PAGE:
“Our research, combined with the gas geochemistry monitoring in place on Augustine, gives us a much clearer picture of what the magma underneath the volcano is doing. The monitoring in place, along with our analyses, help make geologists more informed that something may be about to happen at Augustine so they can plan accordingly,” says Walowski.
WWU grad student Sloane Kennedy says the field work on Augustine this summer was an incredible experience that will play a big part in her upcoming decisions around a doctoral program and a career.
“Being at a location that I have been reading and writing about for the last year, viewing the eruption sequence with my own eyes, scooping bags of samples with my bare hands, and taking them back to the lab at Western is the opportunity of a lifetime,” she says. “I am certain my experience at Augustine will be a crucial factor in my success in applying for doctoral programs in fall 2023 and eventually reaching my ultimate career goals.”
Fellow grad student Mahina Robbins agreed that the field work on Augustine was a rare opportunity.
“Collaborating with the AVO (Alaska Volcano Observatory) made me feel that my professional goal of becoming a research volcanologist at an observatory may one day actually be realized,” says Robbins. “For now, I am excited to continue to tease out the chemical puzzles locked away in magmatic crystals over the course of my master’s program at Western.”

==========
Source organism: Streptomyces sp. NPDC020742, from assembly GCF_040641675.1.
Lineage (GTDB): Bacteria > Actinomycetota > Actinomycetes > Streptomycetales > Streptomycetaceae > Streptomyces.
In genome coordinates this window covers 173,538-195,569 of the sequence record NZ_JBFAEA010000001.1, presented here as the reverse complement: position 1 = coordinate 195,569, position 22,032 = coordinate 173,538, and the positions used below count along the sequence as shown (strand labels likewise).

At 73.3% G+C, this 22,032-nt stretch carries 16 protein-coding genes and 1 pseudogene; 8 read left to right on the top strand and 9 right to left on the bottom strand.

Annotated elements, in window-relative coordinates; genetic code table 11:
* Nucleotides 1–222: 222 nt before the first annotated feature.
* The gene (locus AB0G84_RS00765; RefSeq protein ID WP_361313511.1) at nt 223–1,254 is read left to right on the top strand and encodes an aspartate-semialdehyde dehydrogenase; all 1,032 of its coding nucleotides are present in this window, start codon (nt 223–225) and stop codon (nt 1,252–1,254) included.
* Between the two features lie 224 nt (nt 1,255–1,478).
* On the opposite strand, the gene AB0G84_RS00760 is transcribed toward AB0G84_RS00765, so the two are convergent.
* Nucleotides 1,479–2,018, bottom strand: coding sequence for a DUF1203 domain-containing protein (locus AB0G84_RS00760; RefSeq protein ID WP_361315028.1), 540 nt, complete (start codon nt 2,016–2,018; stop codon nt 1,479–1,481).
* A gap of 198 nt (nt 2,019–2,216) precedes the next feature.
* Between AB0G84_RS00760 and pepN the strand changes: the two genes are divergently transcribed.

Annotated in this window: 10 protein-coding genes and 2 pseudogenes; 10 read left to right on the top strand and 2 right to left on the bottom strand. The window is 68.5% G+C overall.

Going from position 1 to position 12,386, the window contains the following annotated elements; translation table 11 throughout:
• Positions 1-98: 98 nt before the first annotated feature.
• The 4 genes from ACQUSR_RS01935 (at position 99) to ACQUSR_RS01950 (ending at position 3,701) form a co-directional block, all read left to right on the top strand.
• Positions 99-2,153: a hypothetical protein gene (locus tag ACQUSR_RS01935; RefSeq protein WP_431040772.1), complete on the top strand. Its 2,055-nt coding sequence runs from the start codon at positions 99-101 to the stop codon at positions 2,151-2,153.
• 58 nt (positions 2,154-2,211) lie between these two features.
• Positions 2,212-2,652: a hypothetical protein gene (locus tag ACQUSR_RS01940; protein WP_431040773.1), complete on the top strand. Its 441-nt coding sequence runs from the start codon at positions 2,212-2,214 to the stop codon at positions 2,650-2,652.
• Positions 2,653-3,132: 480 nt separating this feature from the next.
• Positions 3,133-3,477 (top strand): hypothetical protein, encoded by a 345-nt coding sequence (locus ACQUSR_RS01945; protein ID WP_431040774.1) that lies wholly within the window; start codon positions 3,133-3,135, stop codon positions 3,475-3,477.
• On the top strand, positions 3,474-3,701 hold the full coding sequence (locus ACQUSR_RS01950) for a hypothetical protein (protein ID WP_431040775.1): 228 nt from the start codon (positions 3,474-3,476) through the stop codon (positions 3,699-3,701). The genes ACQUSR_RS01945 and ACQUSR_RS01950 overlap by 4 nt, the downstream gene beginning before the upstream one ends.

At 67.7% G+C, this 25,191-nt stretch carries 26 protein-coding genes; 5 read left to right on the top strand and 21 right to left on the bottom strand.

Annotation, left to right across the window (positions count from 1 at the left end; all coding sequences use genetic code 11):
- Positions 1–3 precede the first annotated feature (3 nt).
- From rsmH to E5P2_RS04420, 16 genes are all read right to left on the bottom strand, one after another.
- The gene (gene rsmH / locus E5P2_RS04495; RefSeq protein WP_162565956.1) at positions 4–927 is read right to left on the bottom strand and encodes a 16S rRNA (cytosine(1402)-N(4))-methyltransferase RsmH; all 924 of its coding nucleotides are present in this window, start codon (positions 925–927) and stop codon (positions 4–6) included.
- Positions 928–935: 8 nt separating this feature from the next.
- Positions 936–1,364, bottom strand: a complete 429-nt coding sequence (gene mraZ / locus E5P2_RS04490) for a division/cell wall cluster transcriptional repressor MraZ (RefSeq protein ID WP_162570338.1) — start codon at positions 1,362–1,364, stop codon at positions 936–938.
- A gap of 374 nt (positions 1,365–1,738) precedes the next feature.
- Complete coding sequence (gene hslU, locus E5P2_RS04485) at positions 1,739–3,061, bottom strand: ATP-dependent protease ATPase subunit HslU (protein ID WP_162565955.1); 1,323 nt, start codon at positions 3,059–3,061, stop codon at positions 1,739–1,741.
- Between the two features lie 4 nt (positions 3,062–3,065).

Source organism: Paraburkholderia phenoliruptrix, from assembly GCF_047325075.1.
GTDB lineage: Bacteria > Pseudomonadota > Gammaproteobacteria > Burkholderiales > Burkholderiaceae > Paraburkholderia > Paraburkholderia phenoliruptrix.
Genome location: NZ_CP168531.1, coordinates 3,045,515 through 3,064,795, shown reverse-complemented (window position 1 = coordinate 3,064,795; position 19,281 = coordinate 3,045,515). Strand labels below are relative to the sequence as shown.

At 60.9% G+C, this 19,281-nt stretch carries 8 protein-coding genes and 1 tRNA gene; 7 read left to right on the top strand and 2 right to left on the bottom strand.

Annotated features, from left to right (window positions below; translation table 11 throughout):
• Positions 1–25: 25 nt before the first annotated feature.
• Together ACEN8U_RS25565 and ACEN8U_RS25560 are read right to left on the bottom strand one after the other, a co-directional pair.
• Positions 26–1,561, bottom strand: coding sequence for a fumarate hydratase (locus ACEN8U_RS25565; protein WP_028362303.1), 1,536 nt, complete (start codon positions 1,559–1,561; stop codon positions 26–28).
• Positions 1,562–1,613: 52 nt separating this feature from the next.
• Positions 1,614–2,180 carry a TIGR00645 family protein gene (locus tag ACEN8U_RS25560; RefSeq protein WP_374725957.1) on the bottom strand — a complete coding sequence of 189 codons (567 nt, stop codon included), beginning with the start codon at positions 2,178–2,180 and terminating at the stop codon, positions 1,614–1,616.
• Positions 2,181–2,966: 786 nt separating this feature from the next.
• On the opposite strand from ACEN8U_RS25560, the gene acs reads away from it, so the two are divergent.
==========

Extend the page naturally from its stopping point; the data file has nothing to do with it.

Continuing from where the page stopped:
Walowski is doing related research via a separate $160,000 National Science Foundation grant on the cinder cones near Mount Lassen, the southernmost Cascade volcano, in Northern California.
This fall, she’ll turn her detective work to Koma Kulshan. Along with WWU Geology Professor Sue DeBari and Central Washington University Assistant Professor Hannah Shamloo, Walowski recently secured a $600,000 NSF grant to study Mount Baker the way she and her students studied Augustine.
That work will begin this fall with the arrival of three new WWU graduate students and two new CWU graduate students, and expand next summer to include students from Northwest Indian College and Whatcom Community College as part of a field-learning experience.
“It’s going to be a great opportunity not only to learn more about the eruptive history and personality of the volcano closest to us here at Western, but to provide valuable fieldwork experience to some really deserving students as well,” Walowski says.